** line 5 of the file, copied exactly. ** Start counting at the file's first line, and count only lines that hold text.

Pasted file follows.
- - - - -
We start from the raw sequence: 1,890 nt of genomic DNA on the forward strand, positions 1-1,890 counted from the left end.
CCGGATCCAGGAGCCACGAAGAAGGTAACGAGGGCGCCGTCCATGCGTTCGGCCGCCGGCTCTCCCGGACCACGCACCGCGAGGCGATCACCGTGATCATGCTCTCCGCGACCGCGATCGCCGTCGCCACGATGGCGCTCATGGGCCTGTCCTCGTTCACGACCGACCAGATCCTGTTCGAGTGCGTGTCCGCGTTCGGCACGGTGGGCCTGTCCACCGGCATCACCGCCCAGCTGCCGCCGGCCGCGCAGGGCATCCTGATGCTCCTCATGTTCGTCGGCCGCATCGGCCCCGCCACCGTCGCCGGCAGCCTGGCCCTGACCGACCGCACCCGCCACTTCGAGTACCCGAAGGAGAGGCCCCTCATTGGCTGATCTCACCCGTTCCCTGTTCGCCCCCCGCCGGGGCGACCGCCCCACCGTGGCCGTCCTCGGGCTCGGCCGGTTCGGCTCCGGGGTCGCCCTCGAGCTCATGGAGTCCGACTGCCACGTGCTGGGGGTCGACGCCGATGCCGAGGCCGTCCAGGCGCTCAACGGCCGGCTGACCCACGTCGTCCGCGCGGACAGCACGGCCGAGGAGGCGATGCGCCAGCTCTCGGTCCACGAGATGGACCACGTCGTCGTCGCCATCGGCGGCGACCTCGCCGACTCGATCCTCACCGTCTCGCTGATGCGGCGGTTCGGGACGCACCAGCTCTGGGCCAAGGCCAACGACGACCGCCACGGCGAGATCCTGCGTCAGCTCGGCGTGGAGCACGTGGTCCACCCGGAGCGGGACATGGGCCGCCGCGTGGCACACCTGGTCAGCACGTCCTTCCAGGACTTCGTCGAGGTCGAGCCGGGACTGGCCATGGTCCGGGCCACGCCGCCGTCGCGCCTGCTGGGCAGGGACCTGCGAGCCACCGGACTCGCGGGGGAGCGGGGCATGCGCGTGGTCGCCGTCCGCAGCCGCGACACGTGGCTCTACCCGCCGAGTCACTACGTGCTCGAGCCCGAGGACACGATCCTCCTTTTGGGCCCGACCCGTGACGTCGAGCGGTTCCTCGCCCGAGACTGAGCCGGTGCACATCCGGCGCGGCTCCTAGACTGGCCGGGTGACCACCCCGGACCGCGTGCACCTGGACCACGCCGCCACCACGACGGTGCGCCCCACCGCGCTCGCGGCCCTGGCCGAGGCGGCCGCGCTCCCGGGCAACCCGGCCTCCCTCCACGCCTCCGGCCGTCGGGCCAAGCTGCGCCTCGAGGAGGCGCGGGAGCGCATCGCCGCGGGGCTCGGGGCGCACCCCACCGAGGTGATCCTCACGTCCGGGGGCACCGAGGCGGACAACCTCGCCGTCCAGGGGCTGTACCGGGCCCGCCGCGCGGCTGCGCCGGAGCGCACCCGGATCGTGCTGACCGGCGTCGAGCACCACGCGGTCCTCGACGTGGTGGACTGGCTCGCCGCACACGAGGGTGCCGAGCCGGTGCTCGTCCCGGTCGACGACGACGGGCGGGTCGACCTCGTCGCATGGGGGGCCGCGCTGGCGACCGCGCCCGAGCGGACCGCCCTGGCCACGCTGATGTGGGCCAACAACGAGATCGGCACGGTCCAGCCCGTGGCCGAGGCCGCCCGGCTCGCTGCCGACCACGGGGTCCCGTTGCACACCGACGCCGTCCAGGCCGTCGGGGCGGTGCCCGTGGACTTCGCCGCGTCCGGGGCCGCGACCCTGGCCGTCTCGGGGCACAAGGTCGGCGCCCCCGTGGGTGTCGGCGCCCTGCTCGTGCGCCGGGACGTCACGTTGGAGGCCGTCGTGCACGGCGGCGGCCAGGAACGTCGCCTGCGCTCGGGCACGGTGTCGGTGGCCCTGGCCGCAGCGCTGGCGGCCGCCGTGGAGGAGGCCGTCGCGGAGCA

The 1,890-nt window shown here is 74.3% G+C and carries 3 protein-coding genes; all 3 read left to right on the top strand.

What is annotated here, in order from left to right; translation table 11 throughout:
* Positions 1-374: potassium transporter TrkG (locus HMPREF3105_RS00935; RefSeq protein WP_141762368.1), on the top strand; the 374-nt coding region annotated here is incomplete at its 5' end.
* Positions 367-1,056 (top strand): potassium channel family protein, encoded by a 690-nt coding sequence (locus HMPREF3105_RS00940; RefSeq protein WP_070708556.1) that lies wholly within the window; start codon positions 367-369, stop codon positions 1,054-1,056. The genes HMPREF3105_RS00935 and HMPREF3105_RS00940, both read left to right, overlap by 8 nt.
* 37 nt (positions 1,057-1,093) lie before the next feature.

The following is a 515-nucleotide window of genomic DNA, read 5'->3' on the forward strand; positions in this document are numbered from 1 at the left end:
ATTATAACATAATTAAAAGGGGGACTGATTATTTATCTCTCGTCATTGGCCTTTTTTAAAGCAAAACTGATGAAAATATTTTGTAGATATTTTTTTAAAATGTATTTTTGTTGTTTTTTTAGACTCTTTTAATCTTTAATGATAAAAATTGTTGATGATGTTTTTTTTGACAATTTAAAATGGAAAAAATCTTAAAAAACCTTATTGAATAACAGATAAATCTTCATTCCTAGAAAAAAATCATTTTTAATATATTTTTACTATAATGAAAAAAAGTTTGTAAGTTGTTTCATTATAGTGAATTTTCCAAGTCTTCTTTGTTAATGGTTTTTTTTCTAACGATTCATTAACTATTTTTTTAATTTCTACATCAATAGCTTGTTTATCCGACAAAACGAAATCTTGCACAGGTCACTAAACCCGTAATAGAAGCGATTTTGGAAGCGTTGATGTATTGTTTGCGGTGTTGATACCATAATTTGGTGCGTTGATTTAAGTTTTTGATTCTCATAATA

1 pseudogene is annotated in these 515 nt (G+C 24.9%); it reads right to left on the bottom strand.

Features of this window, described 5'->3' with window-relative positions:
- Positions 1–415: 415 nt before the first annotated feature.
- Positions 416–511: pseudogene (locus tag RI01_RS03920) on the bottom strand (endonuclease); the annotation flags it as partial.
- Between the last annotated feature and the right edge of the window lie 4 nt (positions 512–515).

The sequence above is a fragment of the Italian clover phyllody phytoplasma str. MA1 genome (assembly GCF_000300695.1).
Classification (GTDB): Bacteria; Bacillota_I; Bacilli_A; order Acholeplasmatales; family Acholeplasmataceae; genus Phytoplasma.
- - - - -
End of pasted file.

* Positions 1-374: potassium transporter TrkG (locus HMPREF3105_RS00935; RefSeq protein WP_141762368.1), on the top strand; the 374-nt coding region annotated here is incomplete at its 5' end.